I have noticed a growing number of individuals who, for whatever reason, think that espousing stateless “free market” capitalism while professing “liberal” social views is the same thing as “anarchism.” It’s not. Anarchism– even though it does comprise a great many points of view– is not and will not be in anyway compatible with any form of capitalism, no matter what guise capitalism hides under. Agorism, lassiesz faire capitalism, anarcho-capitalism and market anarchism are all variants of the same load of neo-libertarian thought that seeks lesser regulations for corporations under the guise of “freedom and liberty.” As such, they are diametrically opposed to every tenet of Anarchism, being that Anarchism is directly opposed to capitalism in all of its forms.
This trend is the product of the bush years, when people with good intentions –but lacking experience with critical thinking– poured into the anti-war movement. Motivated primarily by an emotional reaction to the prospect of an illegal war of aggression, the common theme was that if a pundit or philosophy was nominally anti-bush and/or anti-war, they were an ally in the fight. In a general sense, this is true– many hands make light work, after all. Unfortunately, lots of these groups were anti-war and anti-bush for reasons other than a moral opposition to war. These groups now enjoy a membership base that fervently clings to them out of either the desire to keep the righteous feeling of the early 2000’s going– or are the product of a poor investigative spirit. Hence, libertarian-type groups have seen a surge in membership motivated not by the desire to see unregulated capitalism, but by the desire for drug legalization and greater gun rights. These members dutifully reproduce libertarian talking points out of the mistaken belief that looser restrictions on corporations produces greater freedom for the common citizen.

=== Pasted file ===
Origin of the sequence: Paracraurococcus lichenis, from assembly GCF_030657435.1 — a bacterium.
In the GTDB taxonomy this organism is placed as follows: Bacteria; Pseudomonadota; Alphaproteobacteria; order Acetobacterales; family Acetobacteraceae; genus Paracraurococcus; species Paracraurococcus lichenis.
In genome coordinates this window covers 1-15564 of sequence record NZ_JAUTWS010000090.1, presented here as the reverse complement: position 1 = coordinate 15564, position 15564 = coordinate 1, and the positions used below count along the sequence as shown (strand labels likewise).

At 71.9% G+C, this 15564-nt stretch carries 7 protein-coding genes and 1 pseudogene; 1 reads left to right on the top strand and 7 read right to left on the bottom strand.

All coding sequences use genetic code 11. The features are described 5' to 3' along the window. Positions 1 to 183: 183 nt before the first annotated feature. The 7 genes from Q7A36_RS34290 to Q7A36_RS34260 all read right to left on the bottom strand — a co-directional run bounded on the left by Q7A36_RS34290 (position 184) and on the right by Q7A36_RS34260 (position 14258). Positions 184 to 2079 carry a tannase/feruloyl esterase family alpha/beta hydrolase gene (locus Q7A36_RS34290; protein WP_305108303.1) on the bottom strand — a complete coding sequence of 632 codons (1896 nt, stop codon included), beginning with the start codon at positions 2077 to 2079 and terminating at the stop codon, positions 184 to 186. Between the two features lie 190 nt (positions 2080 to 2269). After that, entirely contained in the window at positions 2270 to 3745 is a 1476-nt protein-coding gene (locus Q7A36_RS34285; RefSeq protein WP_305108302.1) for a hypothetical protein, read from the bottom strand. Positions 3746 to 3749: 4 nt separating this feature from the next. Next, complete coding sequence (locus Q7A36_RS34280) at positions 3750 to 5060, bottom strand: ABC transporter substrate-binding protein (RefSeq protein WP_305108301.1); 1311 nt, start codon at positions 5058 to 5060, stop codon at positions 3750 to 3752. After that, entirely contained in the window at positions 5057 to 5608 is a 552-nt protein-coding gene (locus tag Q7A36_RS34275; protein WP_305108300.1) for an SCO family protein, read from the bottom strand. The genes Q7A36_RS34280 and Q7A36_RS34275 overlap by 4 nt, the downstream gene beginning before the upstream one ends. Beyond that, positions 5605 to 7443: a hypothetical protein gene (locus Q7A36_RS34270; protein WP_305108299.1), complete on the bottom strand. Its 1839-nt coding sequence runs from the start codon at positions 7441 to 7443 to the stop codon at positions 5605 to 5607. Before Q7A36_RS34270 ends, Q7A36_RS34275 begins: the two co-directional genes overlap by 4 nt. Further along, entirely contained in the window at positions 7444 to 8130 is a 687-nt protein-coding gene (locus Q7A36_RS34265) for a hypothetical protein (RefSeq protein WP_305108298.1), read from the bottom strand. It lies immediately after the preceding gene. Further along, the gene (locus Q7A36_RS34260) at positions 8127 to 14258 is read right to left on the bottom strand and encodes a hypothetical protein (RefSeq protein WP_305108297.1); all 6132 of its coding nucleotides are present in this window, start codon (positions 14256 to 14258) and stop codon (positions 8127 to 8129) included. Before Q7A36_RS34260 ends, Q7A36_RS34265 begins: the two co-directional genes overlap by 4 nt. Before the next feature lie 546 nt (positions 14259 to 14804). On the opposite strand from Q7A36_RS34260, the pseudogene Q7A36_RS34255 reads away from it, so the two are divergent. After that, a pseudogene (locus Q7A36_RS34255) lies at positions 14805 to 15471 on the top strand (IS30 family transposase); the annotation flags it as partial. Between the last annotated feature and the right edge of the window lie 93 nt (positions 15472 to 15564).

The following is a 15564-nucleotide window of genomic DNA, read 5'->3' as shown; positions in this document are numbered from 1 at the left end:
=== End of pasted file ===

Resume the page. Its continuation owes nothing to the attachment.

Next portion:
This amounts to little more than another variant of third position/third way thought. Stateless capitalism thus has much in common with other farcical groups like the “national anarchists” who have no problem in melding two wildly-disparate thoughts under one shambolic monstrosity that exists in a perpetual state of suffering under the hypocritical weight of its very existence. Indeed, as “national anarchists” wish to see no state to govern their racial hatred, neither do the “anarchist capitalists” wish to see any state curtail the world-consuming greed of the corporations they serve.
The anarcho-capitalist couches their rhetoric in the mistaken belief that simply being “anti-state” is all that should qualify a mode of thought as Anarchist. This completely glosses over the fact that in hyper-evolved capitalism–such as we see in the world now– the corporation exists as a de-facto state. In the utopian scheme of the anarcho-capitalist, were society to start again from a blank slate, they argue that the “market anarchist” system would prevent corporations and monopolies from forming. This ignores two key elements:
-Corporations and monopolies are able to form under a restricted marketplace; given an unrestricted marketplace, their growth would be exponential in size and rate.
-Society isn’t starting from scratch! Corporations and monopolies exist NOW, and are drooling over the concept of more freedom for them to control all aspects of the lives of their consumers.
Corporate freedom isn’t freedom— it’s trading the superficially accountable public tyranny of the state for the wholly unaccountable private tyranny of the corporation. All companies have by-laws and regulations that, when infringed, result in punishment or termination; people who engage in “anti-company” activity can be blacklisted from finding employment, companies have “courts” and persons who enforce their laws, and they have all other trappings of The State: anthems, flags, uniforms and restrictions on speech and actions while on company time. Whether this new crop of pseudo-libertarian capitalists realizes this aspect of the rhetoric they’re parroting is unclear,but reprinting talking points from advocates for stateless capitalism does not make one an “anarchist.”